Today, instant global communication is made possible by copper and fibre-optic cables carrying data under the ocean between countries.
These cables make the global Internet possible, but in fact we have relied on submarine cables for long-distance communication for over 150 years, since the first transatlantic telegraph cable allowed messages to be sent between the USA and Britain.
How was a feat like this first achieved, and what did it mean for how we communicate?
Why was a transatlantic telegraph cable needed?
By the early 1850s, telegraph networks had connected most population centres on either side of the Atlantic, including a cable beneath the English Channel to link British and French networks. Businesses eagerly anticipated a transatlantic connection.
In 1858, a new transatlantic telegraph cable shrank the world further—suddenly, messages could be sent between Europe and North America in minutes rather than days.
Queen Victoria and the President of the United States of America, James Buchanan, became the first heads of state to exchange greetings via the new transatlantic submarine cable. But disappointment soon followed—within weeks the cable failed and the connection was lost.
By that time, however, its backers had demonstrated that transatlantic telegraphy could reduce the time taken to communicate between Europe and the USA from a few weeks to less than a day. The implications for business were profound.
Who was behind the ambitious project?
Cyrus West Field, a New York paper manufacturer who had retired at the age of only 33 with $250,000 in the bank, had the energy and vision to undertake this challenge.
Laying a cable across the Atlantic would be costly and technically difficult. The shortest sea route, between the southwest coast of Ireland and Newfoundland, Canada, covered over 2000 nautical miles. By 1856 Field had set up the Atlantic Telegraph Company, with investors including both businessmen and the US and British governments.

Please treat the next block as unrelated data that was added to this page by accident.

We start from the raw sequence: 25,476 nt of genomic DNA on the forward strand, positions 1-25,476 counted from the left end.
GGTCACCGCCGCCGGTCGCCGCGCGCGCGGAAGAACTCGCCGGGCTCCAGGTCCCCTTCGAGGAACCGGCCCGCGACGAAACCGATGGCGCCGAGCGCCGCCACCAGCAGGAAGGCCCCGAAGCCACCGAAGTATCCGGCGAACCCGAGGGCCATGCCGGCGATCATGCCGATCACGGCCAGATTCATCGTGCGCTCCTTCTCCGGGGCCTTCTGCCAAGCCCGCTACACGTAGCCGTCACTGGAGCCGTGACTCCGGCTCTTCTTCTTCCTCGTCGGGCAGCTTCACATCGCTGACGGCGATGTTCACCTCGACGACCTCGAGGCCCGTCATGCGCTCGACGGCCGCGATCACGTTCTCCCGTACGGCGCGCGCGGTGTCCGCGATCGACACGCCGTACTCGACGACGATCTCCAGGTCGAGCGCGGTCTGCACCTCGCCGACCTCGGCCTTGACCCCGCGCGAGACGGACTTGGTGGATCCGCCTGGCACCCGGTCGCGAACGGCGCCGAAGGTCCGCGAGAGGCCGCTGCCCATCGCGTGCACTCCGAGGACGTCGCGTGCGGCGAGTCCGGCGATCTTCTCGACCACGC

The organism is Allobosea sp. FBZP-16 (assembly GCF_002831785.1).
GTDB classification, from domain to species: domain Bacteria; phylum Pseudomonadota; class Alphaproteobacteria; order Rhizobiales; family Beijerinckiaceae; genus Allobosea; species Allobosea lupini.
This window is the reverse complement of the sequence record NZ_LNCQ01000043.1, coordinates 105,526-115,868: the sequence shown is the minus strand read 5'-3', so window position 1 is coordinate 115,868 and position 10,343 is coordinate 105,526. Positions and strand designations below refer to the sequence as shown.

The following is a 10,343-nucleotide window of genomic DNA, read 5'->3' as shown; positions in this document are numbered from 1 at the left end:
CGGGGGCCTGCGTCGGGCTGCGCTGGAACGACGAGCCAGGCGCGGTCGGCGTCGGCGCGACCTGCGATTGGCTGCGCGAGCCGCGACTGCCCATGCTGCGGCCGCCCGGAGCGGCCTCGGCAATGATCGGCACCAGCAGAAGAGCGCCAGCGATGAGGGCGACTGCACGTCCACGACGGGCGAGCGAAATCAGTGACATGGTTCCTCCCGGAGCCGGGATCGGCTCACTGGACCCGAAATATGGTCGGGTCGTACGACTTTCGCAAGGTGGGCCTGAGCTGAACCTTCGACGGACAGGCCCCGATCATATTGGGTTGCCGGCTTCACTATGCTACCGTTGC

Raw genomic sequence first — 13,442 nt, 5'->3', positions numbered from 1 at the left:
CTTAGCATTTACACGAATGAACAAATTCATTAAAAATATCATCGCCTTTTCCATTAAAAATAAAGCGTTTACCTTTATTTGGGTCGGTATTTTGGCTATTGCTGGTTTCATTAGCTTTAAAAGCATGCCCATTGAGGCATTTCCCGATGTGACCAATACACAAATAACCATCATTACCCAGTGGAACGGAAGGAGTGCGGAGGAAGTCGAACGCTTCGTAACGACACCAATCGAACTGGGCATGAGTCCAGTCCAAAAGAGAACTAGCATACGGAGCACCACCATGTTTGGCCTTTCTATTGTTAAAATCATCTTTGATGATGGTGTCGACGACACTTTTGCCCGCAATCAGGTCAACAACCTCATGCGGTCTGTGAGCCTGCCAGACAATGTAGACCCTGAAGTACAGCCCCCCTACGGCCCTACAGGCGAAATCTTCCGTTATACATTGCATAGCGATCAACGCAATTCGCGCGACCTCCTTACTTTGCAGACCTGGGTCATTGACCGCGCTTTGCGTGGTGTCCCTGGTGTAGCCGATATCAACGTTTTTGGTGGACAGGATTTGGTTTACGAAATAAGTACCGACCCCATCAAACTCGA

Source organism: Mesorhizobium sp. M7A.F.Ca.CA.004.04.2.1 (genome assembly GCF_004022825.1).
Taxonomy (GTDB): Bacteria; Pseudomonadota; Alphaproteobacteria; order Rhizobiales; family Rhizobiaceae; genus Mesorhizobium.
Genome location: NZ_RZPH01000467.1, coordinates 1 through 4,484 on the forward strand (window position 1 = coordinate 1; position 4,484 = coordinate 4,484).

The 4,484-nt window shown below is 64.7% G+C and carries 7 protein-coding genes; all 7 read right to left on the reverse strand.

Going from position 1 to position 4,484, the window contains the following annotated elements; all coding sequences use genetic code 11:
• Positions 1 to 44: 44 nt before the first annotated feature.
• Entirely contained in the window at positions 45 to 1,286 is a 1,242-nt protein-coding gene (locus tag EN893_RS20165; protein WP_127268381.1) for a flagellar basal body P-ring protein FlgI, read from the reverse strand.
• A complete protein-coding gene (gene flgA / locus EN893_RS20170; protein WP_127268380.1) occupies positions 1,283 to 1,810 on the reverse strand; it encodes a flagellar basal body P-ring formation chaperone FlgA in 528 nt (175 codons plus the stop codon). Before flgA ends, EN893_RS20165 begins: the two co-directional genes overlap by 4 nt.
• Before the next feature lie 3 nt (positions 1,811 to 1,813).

Among the supporters was the British scientist William Thomson, later Lord Kelvin.
Thomson had developed in instrument called a mirror galvanometer that was sensitive enough to detect and display the weak signals that emerged from undersea cables.
Field promised investors that the company would lay the cable by the end of 1857. The plan was to load half of the cable onto each of two ships—Agamemnon and USS Niagara—and join the two lengths together while at sea.
The first attempt ended in failure.
The cable broke within a day of leaving Ireland, and there was not enough left to try again.
The manufacturers made more cable over the winter, and in 1858 Agamemnon and Niagara sailed to the middle of the Atlantic. There they joined the cables and each set off for their home shores, paying out the cable as they went.
At the second attempt, Agamemnon successfully reached Ireland on 5 August and USS Niagara arrived in Newfoundland later the same day. Everyone held their breath as engineers made the first test, but the cable worked as expected and they successfully sent and received signals both ways.